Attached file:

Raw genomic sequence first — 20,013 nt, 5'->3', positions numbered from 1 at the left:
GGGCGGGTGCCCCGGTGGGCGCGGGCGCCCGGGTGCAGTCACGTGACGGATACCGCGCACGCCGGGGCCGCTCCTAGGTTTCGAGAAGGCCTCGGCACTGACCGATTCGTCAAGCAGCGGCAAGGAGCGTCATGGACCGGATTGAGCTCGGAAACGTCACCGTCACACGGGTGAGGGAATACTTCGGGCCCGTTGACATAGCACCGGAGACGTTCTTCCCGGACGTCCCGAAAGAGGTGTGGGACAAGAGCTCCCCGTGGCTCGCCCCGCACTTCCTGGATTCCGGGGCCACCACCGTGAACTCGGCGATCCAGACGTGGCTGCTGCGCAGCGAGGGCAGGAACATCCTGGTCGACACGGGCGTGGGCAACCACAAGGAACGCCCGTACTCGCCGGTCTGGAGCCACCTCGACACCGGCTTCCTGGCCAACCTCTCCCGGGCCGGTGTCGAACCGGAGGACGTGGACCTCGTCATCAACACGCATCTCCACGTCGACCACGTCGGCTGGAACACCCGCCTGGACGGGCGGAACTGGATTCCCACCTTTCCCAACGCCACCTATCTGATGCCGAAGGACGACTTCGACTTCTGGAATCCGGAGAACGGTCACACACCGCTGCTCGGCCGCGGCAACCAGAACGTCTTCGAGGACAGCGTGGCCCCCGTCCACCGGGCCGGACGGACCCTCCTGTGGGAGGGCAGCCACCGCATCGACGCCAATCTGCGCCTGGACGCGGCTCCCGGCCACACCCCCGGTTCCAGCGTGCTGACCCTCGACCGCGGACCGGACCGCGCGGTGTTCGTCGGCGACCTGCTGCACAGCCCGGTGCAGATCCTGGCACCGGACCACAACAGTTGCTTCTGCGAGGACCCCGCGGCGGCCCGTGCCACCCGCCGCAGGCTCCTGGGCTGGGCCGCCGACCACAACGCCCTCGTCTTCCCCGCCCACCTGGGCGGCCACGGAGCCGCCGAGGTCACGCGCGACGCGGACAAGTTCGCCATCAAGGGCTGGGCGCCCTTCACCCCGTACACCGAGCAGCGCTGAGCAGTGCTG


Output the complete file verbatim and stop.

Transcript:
Raw genomic sequence first — 20,013 nt, 5'->3', positions numbered from 1 at the left:
GGGCGGGTGCCCCGGTGGGCGCGGGCGCCCGGGTGCAGTCACGTGACGGATACCGCGCACGCCGGGGCCGCTCCTAGGTTTCGAGAAGGCCTCGGCACTGACCGATTCGTCAAGCAGCGGCAAGGAGCGTCATGGACCGGATTGAGCTCGGAAACGTCACCGTCACACGGGTGAGGGAATACTTCGGGCCCGTTGACATAGCACCGGAGACGTTCTTCCCGGACGTCCCGAAAGAGGTGTGGGACAAGAGCTCCCCGTGGCTCGCCCCGCACTTCCTGGATTCCGGGGCCACCACCGTGAACTCGGCGATCCAGACGTGGCTGCTGCGCAGCGAGGGCAGGAACATCCTGGTCGACACGGGCGTGGGCAACCACAAGGAACGCCCGTACTCGCCGGTCTGGAGCCACCTCGACACCGGCTTCCTGGCCAACCTCTCCCGGGCCGGTGTCGAACCGGAGGACGTGGACCTCGTCATCAACACGCATCTCCACGTCGACCACGTCGGCTGGAACACCCGCCTGGACGGGCGGAACTGGATTCCCACCTTTCCCAACGCCACCTATCTGATGCCGAAGGACGACTTCGACTTCTGGAATCCGGAGAACGGTCACACACCGCTGCTCGGCCGCGGCAACCAGAACGTCTTCGAGGACAGCGTGGCCCCCGTCCACCGGGCCGGACGGACCCTCCTGTGGGAGGGCAGCCACCGCATCGACGCCAATCTGCGCCTGGACGCGGCTCCCGGCCACACCCCCGGTTCCAGCGTGCTGACCCTCGACCGCGGACCGGACCGCGCGGTGTTCGTCGGCGACCTGCTGCACAGCCCGGTGCAGATCCTGGCACCGGACCACAACAGTTGCTTCTGCGAGGACCCCGCGGCGGCCCGTGCCACCCGCCGCAGGCTCCTGGGCTGGGCCGCCGACCACAACGCCCTCGTCTTCCCCGCCCACCTGGGCGGCCACGGAGCCGCCGAGGTCACGCGCGACGCGGACAAGTTCGCCATCAAGGGCTGGGCGCCCTTCACCCCGTACACCGAGCAGCGCTGAGCAGTGCTG